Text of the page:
Former Gov. Mitch Daniels' Newsroom

Contact: Jane Jankowski
Phone: 317-232-1622

For Immediate Release: Jan 10, 2005
Mitchell E. Daniels, Jr. inaugurated as Indiana?s 49th governor

INDIANAPOLIS (January 10, 2005) - Mitch Daniels kept a promise he made in August 2003 to the Newton-Jasper Community Band. The group, comprised of residents from Kentland and Rensselaer, performed today as a prelude to inaugural ceremonies officially installing Daniels as the 49th Governor of Indiana.

As his four daughters, Meagan, Melissa, Meredith and Maggie, held the bible used by President Benjamin Harrison when he took the oath of office in 1889, and with his wife, Cheri, at his side, Daniels accepted the oath of office from Indiana Supreme Court Chief Justice Randall T. Shepard. More than 9,000 people witnessed the morning ceremony in the Pepsi Coliseum on the Indiana State Fairgrounds. Governor Daniels met many of the attendees on the road while campaigning throughout the state for 16 months and invited them to witness the swearing in ceremony.

Early in those travels, he spent an evening with members of the Newton-Jasper Community Band, listening to their practice and guest-conducting. As he departed that evening, a member of the band asked, "If you get elected governor, can we play at your inaugural?" And so, under the direction of Joy Stowers, the band played for 30 minutes immediately prior to today's ceremony.

Governor Daniels emphasized his message of change that will lead to recovery and return to greatness for Indiana during his inaugural address. Daniels said he will utilize the qualities that make Hoosiers unique, including their quiet strength, resilience and an inherent will to help each other, to assist in bringing meaningful change for residents.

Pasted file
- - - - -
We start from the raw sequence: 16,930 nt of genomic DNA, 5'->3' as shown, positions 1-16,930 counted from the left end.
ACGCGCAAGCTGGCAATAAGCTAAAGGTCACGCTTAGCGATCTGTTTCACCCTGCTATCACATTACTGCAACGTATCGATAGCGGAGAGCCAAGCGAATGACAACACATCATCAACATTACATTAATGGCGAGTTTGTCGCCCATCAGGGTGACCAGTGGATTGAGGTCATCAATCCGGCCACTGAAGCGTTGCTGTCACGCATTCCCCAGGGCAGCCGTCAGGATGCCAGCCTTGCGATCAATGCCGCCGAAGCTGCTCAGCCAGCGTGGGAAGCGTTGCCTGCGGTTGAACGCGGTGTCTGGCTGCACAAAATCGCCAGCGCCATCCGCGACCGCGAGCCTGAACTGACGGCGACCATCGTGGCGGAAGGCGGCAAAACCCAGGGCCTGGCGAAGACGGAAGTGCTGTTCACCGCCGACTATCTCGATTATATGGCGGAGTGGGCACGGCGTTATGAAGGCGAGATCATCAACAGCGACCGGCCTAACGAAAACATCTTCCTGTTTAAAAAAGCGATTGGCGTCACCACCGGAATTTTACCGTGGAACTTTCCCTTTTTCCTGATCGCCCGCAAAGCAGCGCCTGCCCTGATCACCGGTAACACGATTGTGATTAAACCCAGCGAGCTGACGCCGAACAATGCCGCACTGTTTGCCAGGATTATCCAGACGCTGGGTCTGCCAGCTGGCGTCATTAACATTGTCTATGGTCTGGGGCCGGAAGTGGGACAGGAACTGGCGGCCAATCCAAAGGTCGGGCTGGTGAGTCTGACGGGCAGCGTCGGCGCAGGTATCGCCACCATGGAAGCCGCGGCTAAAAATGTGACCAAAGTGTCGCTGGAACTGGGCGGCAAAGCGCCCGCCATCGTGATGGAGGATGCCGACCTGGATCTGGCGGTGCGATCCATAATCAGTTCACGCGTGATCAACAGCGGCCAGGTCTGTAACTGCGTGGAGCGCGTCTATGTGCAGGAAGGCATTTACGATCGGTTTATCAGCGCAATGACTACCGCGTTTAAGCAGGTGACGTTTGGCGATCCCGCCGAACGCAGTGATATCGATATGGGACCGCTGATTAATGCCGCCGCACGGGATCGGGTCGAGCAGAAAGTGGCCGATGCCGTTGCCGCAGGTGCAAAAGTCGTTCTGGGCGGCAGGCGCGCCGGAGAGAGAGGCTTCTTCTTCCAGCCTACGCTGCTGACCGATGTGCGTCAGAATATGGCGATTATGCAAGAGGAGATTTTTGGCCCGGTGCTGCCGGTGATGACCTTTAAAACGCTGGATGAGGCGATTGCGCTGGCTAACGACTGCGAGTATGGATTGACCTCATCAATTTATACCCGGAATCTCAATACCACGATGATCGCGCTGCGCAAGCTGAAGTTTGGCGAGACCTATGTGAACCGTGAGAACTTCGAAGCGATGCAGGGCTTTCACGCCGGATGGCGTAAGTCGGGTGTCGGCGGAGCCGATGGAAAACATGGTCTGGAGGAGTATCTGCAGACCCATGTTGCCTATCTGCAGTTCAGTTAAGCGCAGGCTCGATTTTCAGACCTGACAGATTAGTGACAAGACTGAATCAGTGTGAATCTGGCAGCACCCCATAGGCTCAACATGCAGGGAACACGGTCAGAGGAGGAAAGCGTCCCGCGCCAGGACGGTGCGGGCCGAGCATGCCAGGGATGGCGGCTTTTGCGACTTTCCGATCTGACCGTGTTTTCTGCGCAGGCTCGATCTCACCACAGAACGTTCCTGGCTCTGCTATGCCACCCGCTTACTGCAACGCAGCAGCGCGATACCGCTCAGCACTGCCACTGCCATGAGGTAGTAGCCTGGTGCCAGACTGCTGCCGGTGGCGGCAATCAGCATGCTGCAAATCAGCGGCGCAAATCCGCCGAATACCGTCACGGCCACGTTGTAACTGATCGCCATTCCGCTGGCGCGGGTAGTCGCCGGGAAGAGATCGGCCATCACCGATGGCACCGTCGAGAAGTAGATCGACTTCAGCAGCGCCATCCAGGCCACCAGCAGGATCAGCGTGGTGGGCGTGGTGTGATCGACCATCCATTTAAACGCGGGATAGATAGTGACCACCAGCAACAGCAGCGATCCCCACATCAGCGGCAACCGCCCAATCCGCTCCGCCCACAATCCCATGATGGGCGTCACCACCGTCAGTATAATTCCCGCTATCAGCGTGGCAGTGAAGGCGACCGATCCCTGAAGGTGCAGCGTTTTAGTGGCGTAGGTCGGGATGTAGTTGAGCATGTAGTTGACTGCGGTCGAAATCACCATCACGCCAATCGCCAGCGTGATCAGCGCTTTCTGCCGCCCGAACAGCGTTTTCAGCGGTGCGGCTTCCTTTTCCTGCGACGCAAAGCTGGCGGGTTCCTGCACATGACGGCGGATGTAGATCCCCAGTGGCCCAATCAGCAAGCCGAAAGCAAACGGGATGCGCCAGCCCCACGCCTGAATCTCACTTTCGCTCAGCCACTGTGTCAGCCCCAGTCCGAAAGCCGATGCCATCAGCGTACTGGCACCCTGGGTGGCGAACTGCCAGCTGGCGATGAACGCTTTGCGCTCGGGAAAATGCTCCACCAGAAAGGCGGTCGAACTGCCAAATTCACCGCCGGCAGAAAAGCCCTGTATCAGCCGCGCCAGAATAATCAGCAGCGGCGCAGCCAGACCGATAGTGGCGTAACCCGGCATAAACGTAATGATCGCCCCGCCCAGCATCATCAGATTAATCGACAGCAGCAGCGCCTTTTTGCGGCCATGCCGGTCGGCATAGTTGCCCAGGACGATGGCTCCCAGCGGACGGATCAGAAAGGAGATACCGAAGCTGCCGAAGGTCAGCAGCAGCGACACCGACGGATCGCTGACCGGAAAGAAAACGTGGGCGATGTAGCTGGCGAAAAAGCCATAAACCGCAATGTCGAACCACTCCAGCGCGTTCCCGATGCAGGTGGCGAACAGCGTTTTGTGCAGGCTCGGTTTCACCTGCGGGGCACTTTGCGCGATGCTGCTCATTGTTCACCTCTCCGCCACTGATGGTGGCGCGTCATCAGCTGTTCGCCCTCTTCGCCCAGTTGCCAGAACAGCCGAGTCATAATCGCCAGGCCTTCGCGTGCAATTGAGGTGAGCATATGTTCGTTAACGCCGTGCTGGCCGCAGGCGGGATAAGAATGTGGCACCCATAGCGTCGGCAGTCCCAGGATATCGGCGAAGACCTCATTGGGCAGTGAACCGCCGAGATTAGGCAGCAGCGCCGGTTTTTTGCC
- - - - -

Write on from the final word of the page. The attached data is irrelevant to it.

"We offered ourselves as people of change. We urged our fellow citizens to aim higher, to expect more from our state government, but also from our schools, our businesses and, ultimately, from ourselves," the governor said of his time on the road campaigning. "We tried to hold up the prospect of an era in which we would leave behind old arguments for new solutions, provincialism for unified purpose, timidity and caution for boldness and even risk-taking, all with the goal of restoring our state as a place of prosperity and promise."

The governor said that as Indiana builds a new structure to make the state a stronger and better place to work and live, everyone will be called on to do their part to pitch in.

"It's time to raise a new barn in Indiana, a new, stronger structure to house new tools and to make possible far richer future harvests," the governor said. "We will need the whole community to show up."

U.S. Senator Richard Lugar (R-Ind.) served as master of ceremonies for the event. He welcomed other federal and state guests and offered comments about Daniels, who started his public service career by working in various capacities working for Lugar.

The oath of office also was administered to Lieutenant Governor Rebecca S. Skillman, Superintendent of Public Instruction Suellen K. Reed and Attorney General Stephen Carter.

In her remarks, Skillman echoed the governor's message of change. "Mitch Daniels and I believe that we must seize the moment as a state. It is time to act boldly and provide big changes," she said.

In addition to the Newton-Jasper Community Band, several other groups performed as a prelude to the ceremony. Bands from Bishop Dwenger High School in Fort Wayne and Evansville North High School performed as did the Seymour Honors Choir and The Oaks Academy Choir (Indianapolis).

Special guests also included more than 1,800 children from school districts throughout the state, fire fighters, police officers, and members of the Indiana National Guard.

The invocation was delivered by Rabbi Mirra Wasserman of Bloomington. Pastor Michael Latham of Fort Wayne provided the benediction. The ceremony was the final inaugural event for the governor, who traveled to his office at the Indiana Statehouse immediately following his acceptance of the oath of office. Other inaugural events on January 9 included a gospel celebration featuring a free concert by Bill and Gloria Gaither, Sandi Patty, and the Eastern Star Baptist Church Choir from Indianapolis, also at the Pepsi Coliseum, and an inaugural gala, which included a dinner and dance at the downtown Marriott Hotel. The governor also invited hundreds of people he met while on the road to a special breakfast before the inauguration ceremony.


Office of the Governor media contact: Jane Jankowski, 317/232-1622